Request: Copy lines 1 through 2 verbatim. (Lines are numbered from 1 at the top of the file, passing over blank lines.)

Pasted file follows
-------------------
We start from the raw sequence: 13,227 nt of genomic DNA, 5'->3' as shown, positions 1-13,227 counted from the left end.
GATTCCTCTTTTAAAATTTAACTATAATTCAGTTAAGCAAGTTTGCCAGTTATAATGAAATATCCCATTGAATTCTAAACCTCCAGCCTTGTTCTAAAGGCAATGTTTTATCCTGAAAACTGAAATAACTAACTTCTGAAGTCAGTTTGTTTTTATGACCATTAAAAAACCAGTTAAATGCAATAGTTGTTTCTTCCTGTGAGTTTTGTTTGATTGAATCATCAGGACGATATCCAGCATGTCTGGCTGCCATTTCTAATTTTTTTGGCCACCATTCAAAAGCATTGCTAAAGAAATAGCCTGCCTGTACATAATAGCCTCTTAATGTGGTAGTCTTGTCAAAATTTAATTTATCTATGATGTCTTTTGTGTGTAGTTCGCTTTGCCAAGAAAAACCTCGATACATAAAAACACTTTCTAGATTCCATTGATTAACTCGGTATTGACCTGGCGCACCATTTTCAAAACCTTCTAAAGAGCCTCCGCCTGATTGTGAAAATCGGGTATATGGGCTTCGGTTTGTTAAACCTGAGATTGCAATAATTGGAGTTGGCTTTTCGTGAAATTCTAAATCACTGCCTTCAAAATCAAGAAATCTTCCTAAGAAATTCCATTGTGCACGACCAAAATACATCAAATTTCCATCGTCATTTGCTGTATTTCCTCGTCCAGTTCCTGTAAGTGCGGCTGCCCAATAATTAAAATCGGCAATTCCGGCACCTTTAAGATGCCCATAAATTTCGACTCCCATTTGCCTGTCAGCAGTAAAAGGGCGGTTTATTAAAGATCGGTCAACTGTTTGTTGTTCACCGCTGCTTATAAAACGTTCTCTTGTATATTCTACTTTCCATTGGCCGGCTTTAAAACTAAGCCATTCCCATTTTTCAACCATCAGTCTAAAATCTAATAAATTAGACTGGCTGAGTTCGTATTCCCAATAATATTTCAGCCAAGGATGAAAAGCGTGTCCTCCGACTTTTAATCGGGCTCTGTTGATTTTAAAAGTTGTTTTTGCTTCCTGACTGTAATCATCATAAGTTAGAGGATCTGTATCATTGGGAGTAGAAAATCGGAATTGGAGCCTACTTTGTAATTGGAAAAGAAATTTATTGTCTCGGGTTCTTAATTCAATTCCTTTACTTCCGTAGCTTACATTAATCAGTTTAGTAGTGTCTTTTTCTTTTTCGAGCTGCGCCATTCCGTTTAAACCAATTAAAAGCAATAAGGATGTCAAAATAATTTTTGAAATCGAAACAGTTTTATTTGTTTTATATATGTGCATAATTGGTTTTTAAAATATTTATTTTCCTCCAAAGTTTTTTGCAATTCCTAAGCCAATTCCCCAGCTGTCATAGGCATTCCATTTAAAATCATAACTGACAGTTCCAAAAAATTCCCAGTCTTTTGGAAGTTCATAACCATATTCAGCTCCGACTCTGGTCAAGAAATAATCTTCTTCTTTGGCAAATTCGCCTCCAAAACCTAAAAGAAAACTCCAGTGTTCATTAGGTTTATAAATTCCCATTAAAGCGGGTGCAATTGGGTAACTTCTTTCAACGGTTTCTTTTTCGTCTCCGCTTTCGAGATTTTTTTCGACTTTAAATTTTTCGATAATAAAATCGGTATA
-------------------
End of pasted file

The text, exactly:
We start from the raw sequence: 13,227 nt of genomic DNA, 5'->3' as shown, positions 1-13,227 counted from the left end.
GATTCCTCTTTTAAAATTTAACTATAATTCAGTTAAGCAAGTTTGCCAGTTATAATGAAATATCCCATTGAATTCTAAACCTCCAGCCTTGTTCTAAAGGCAATGTTTTATCCTGAAAACTGAAATAACTAACTTCTGAAGTCAGTTTGTTTTTATGACCATTAAAAAACCAGTTAAATGCAATAGTTGTTTCTTCCTGTGAGTTTTGTTTGATTGAATCATCAGGACGATATCCAGCATGTCTGGCTGCCATTTCTAATTTTTTTGGCCACCATTCAAAAGCATTGCTAAAGAAATAGCCTGCCTGTACATAATAGCCTCTTAATGTGGTAGTCTTGTCAAAATTTAATTTATCTATGATGTCTTTTGTGTGTAGTTCGCTTTGCCAAGAAAAACCTCGATACATAAAAACACTTTCTAGATTCCATTGATTAACTCGGTATTGACCTGGCGCACCATTTTCAAAACCTTCTAAAGAGCCTCCGCCTGATTGTGAAAATCGGGTATATGGGCTTCGGTTTGTTAAACCTGAGATTGCAATAATTGGAGTTGGCTTTTCGTGAAATTCTAAATCACTGCCTTCAAAATCAAGAAATCTTCCTAAGAAATTCCATTGTGCACGACCAAAATACATCAAATTTCCATCGTCATTTGCTGTATTTCCTCGTCCAGTTCCTGTAAGTGCGGCTGCCCAATAATTAAAATCGGCAATTCCGGCACCTTTAAGATGCCCATAAATTTCGACTCCCATTTGCCTGTCAGCAGTAAAAGGGCGGTTTATTAAAGATCGGTCAACTGTTTGTTGTTCACCGCTGCTTATAAAACGTTCTCTTGTATATTCTACTTTCCATTGGCCGGCTTTAAAACTAAGCCATTCCCATTTTTCAACCATCAGTCTAAAATCTAATAAATTAGACTGGCTGAGTTCGTATTCCCAATAATATTTCAGCCAAGGATGAAAAGCGTGTCCTCCGACTTTTAATCGGGCTCTGTTGATTTTAAAAGTTGTTTTTGCTTCCTGACTGTAATCATCATAAGTTAGAGGATCTGTATCATTGGGAGTAGAAAATCGGAATTGGAGCCTACTTTGTAATTGGAAAAGAAATTTATTGTCTCGGGTTCTTAATTCAATTCCTTTACTTCCGTAGCTTACATTAATCAGTTTAGTAGTGTCTTTTTCTTTTTCGAGCTGCGCCATTCCGTTTAAACCAATTAAAAGCAATAAGGATGTCAAAATAATTTTTGAAATCGAAACAGTTTTATTTGTTTTATATATGTGCATAATTGGTTTTTAAAATATTTATTTTCCTCCAAAGTTTTTTGCAATTCCTAAGCCAATTCCCCAGCTGTCATAGGCATTCCATTTAAAATCATAACTGACAGTTCCAAAAAATTCCCAGTCTTTTGGAAGTTCATAACCATATTCAGCTCCGACTCTGGTCAAGAAATAATCTTCTTCTTTGGCAAATTCGCCTCCAAAACCTAAAAGAAAACTCCAGTGTTCATTAGGTTTATAAATTCCCATTAAAGCGGGTGCAATTGGGTAACTTCTTTCAACGGTTTCTTTTTCGTCTCCGCTTTCGAGATTTTTTTCGACTTTAAATTTTTCGATAATAAAATCGGTATA